Trump: Is There A Method To The Madness?

Last week has been eventful with the G7 summit. MIDS Candidate Girish Deepak writes a guest post trying to see if there is any method to Trump’s madness, or if it’s just short-sighted policies. In an era of Trump hate, read on to glean a logical reason for Trump’s actions.

In recent times, Trump has been the talk of the town (if Earth were a town), from G7 Summit to his monumental meeting in Singapore with the North Korean premier. While initially there were negative opinions and haters everywhere talking about the madness in his actions, the results are as shocking as can be. With the Korean divide conquered, most countries are on the defensive (in total shock) as Trump moves out of every deal ever made citing how unequal it is. In the trade world, he is taking an aggressive approach of protectionism which hasn’t been seen since the beginning of the WTO era (1994).

Thus it seems obvious that there has been a constant critique of Trump and his various actions. But while debating these issues (loud arguments basically, which involved name calling after a point), I have found some quite diverse views. Some of them hate the man but admire his “my way or the highway” diplomacy. I too was quite critical of his approach as it was against the basic tenets on which the WTO and Investment Law regime have been created (that of free trade). However, over time I have begun to regrettably appreciate to an extent the tactics he has successfully adopted in making everyone sit up, take notice and move towards protectionism (getting the best deal for America).

According to me, his idea of what is the best deal is severely flawed. Though the ideas may reap short term benefits by shaking up the system, in the long term, America (like every other country) is interdependent on other countries for prosperity. His ability to alienate major allies, including NATO members towards such hatred is indeed remarkable. The peace and tranquility that existed in the Obama era, in terms of diplomatic relationships, no longer holds true in the Trump Presidency. However, the effects of all his actions are truly to be felt as they have been limited to pulling out of long term deals which were futuristic in their approach. The ideals of the Paris Agreement or the Iran Deal were meant to secure a better future for the world (better environment and peace in the middle-east respectively).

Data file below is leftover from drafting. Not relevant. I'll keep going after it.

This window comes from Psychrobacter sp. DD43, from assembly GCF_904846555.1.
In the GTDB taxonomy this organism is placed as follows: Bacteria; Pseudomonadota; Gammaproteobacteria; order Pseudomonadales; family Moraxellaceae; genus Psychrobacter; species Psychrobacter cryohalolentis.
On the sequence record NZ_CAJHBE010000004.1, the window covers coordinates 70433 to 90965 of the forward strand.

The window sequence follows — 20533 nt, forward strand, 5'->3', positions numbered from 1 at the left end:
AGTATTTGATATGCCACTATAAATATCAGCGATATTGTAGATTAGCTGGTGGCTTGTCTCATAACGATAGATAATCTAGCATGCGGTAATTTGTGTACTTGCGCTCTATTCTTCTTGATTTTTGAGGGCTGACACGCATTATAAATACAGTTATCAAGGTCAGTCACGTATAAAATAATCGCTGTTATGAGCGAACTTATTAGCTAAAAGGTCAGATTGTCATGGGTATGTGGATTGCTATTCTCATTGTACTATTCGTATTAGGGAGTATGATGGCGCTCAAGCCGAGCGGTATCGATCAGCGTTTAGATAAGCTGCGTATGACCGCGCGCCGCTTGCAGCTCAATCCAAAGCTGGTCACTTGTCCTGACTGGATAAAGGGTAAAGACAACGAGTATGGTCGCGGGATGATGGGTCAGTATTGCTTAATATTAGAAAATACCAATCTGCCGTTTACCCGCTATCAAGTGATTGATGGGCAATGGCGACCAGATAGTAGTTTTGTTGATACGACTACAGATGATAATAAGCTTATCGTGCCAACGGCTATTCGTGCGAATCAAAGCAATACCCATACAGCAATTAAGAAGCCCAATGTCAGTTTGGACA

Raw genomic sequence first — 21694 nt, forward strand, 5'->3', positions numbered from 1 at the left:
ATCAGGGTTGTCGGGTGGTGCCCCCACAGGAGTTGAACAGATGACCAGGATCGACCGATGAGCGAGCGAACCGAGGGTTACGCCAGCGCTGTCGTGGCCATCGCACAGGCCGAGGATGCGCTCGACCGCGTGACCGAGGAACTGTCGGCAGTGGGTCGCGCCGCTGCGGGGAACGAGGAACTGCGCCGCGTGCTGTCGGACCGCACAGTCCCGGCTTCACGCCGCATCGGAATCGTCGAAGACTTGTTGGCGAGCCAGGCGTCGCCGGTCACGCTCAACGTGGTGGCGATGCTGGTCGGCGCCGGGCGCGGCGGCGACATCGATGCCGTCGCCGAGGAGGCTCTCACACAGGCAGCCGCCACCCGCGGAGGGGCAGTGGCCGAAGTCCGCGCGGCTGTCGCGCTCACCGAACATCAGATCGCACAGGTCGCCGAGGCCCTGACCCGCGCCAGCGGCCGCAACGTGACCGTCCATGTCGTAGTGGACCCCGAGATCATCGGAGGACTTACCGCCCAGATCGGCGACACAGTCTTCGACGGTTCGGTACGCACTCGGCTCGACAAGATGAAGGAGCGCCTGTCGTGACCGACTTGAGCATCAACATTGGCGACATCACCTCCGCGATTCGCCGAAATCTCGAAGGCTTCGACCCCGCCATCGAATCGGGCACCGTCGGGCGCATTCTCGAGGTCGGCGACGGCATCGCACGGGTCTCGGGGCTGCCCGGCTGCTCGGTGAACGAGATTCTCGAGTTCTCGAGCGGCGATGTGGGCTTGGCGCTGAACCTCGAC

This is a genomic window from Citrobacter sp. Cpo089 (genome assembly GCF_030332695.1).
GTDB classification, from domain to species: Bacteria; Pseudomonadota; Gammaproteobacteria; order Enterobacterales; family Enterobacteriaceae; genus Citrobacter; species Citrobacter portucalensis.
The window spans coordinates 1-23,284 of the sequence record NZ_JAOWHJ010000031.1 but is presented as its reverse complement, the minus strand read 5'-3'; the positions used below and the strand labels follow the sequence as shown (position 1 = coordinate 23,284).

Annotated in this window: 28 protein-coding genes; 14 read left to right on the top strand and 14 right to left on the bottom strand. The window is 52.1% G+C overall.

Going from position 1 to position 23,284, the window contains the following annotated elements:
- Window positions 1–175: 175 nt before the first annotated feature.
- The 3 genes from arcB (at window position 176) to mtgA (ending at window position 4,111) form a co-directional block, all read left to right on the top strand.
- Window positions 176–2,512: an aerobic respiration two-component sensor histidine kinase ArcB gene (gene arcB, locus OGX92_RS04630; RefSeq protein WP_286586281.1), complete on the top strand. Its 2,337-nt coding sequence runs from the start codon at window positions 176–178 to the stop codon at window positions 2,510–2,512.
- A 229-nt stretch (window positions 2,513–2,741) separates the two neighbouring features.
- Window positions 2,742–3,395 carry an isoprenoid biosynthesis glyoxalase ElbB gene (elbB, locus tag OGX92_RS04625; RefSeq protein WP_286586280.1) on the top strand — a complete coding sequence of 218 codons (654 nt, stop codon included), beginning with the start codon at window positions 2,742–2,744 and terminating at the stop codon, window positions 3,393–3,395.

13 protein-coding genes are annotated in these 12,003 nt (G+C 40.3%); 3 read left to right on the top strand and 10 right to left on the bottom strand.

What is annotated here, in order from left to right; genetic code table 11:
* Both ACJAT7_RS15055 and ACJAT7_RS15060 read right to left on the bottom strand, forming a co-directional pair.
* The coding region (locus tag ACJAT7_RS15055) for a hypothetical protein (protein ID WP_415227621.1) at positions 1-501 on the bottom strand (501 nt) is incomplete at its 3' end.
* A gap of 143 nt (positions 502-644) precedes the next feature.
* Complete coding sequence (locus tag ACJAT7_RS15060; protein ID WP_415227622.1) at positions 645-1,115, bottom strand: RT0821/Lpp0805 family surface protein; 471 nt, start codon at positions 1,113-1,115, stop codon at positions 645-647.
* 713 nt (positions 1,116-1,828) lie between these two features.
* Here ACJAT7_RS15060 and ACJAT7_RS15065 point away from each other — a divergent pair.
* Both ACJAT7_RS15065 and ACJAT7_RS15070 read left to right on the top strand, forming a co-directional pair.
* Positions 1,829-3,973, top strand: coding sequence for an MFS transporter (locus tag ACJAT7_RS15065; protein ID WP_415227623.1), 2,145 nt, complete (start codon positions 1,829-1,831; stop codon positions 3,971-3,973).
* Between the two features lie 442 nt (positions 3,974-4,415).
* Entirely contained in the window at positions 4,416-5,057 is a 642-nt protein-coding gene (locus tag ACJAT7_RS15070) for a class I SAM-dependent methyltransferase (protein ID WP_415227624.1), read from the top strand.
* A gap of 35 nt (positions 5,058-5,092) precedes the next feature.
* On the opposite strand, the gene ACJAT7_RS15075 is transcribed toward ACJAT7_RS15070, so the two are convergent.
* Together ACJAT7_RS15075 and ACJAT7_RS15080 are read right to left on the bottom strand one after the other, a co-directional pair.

Donald Trump surrounded by other Leaders at the G7 summit
Donald Trump surrounded by other Leaders at the G7 summit (Source: time.com)

While I continue to question Trump’s reasoning, given that his motivation matches those of the white, male, selfish Americans (which I feel is a poor representation of the Country), it is clear that his views will remain woefully short sighted throughout his presidency.

The only alternative, which makes me think at times that there may be method in his madness, is that these are all arm twisting strategies moving towards loftier goals. For example in the case of India, Trump has reserved an ace in the hole in the form of H1B and Dependant Visas. Through this, he knows he can compel India into withdrawing most actions against the USA. This has made India tread very carefully while retaliating to tariffs. Considering his temperament, it is extremely hard to predict what he might do next, creating a difficult environment for lawyers and negotiators to work. With Trump, certain minimum standards in international law or deals which were considered complete have gone in the complete opposite direction.